With Hospital Crisis Unresolved, Leaders Call for Health Equity, Support for Lawrence General

With the crisis still unresolved at Steward Health Care, owner of Holy Family Hospitals in Haverhill and Methuen, a top community health leader urged the legislature not to let “distractions” stymie the push for major health care reforms.

Massachusetts League of Community Health Centers President Michael Curry called on lawmakers to display the “same sense of urgency that we had during COVID,” arguing that residents in communities of color continue to suffer as a result of health care disparities. “We for some reason had urgency in the pandemic that we’ve lost since the pandemic when, in fact, those same communities are dying, but it’s not COVID,” Curry told attendees at a legislative briefing yesterday. “It’s diabetes, it’s heart disease. It’s a whole list of things.”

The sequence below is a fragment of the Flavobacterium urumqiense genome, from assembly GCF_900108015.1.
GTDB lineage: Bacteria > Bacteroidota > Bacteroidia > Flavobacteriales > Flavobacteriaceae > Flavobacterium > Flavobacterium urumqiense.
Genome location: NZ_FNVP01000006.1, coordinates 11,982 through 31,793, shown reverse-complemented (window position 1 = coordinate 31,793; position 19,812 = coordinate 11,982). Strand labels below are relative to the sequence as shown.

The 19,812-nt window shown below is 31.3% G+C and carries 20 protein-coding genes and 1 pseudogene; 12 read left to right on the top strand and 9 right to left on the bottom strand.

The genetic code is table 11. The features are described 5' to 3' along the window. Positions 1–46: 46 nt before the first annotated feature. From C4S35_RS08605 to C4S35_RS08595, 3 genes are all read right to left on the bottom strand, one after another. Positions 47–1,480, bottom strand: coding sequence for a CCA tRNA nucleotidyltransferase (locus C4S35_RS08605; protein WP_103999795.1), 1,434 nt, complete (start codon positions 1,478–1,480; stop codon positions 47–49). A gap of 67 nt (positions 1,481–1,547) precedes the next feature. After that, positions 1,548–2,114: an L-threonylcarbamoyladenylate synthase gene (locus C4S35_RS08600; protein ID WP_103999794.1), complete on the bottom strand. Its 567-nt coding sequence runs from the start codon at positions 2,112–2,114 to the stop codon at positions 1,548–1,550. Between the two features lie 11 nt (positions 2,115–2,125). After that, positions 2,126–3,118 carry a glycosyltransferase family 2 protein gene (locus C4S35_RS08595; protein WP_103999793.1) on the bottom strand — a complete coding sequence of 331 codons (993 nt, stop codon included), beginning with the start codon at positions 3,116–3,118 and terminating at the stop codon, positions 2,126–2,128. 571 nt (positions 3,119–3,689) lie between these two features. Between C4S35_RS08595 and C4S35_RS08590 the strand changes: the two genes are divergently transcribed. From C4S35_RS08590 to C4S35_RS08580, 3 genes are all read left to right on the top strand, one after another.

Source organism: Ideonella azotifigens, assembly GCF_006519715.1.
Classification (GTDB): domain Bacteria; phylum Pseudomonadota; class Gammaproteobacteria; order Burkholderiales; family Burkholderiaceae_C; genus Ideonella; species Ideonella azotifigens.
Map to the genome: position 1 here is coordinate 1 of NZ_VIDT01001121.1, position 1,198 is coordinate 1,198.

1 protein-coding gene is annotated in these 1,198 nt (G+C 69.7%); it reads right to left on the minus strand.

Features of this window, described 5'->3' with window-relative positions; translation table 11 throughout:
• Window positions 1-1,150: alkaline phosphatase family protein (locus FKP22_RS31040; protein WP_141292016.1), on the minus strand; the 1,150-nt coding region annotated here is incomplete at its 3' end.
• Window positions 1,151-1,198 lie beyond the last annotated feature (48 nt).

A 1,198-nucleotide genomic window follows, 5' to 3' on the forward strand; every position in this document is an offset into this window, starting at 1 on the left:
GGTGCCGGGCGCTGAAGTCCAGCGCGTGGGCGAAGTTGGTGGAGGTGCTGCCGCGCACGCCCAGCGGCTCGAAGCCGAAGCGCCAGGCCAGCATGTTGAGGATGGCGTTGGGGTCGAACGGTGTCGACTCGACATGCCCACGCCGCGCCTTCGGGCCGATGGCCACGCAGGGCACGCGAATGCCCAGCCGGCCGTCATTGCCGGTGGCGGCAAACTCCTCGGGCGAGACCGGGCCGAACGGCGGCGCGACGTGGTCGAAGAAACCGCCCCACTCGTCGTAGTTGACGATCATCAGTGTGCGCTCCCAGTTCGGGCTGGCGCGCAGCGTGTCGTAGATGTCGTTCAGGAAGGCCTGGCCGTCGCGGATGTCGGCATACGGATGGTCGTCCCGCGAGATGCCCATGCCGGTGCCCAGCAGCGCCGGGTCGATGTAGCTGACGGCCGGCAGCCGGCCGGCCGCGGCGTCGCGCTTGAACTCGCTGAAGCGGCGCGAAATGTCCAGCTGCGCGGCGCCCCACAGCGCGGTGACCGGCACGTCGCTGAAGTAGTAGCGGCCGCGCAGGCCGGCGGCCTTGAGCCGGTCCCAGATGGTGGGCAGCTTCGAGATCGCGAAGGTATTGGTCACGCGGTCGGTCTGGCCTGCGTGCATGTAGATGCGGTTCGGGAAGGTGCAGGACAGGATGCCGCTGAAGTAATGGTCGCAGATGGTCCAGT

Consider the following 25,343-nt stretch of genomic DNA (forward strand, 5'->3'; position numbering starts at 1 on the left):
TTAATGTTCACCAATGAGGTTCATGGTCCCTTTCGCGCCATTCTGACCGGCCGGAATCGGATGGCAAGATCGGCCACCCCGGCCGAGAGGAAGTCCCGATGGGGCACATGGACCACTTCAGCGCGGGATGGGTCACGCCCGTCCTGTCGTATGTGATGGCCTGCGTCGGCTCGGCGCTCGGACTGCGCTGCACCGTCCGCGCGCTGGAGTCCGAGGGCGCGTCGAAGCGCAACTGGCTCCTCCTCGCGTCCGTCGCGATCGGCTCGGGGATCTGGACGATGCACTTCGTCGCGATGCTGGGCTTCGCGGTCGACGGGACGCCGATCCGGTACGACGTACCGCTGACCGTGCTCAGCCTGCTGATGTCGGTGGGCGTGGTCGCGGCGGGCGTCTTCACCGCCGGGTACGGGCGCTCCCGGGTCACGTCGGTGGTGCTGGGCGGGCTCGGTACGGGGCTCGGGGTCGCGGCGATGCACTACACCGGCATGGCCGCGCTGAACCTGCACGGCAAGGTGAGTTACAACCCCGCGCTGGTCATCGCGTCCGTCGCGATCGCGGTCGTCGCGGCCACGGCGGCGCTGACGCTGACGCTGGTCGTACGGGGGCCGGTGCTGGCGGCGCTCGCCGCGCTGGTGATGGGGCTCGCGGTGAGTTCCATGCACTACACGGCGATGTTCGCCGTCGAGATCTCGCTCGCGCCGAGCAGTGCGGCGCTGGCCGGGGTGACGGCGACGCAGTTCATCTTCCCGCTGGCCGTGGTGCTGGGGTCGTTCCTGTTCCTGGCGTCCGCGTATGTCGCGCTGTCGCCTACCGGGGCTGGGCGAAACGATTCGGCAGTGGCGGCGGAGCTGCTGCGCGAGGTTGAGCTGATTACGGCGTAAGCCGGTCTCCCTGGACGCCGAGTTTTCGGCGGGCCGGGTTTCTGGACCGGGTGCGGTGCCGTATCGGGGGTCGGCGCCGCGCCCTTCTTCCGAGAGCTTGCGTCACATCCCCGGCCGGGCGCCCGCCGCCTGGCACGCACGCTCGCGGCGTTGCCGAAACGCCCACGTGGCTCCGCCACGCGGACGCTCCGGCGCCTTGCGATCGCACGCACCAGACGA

“Saving lives is just as important today as it was three years ago,” he added. “I know we have a budget downturn, a fiscal crisis, we’ve got all kinds of distractions with potential losses of hospitals, but we do great things in difficult circumstances.

Holy Family Hospital’s Landlord ‘Encouraged by the Amount of Interest’ in Steward’s Properties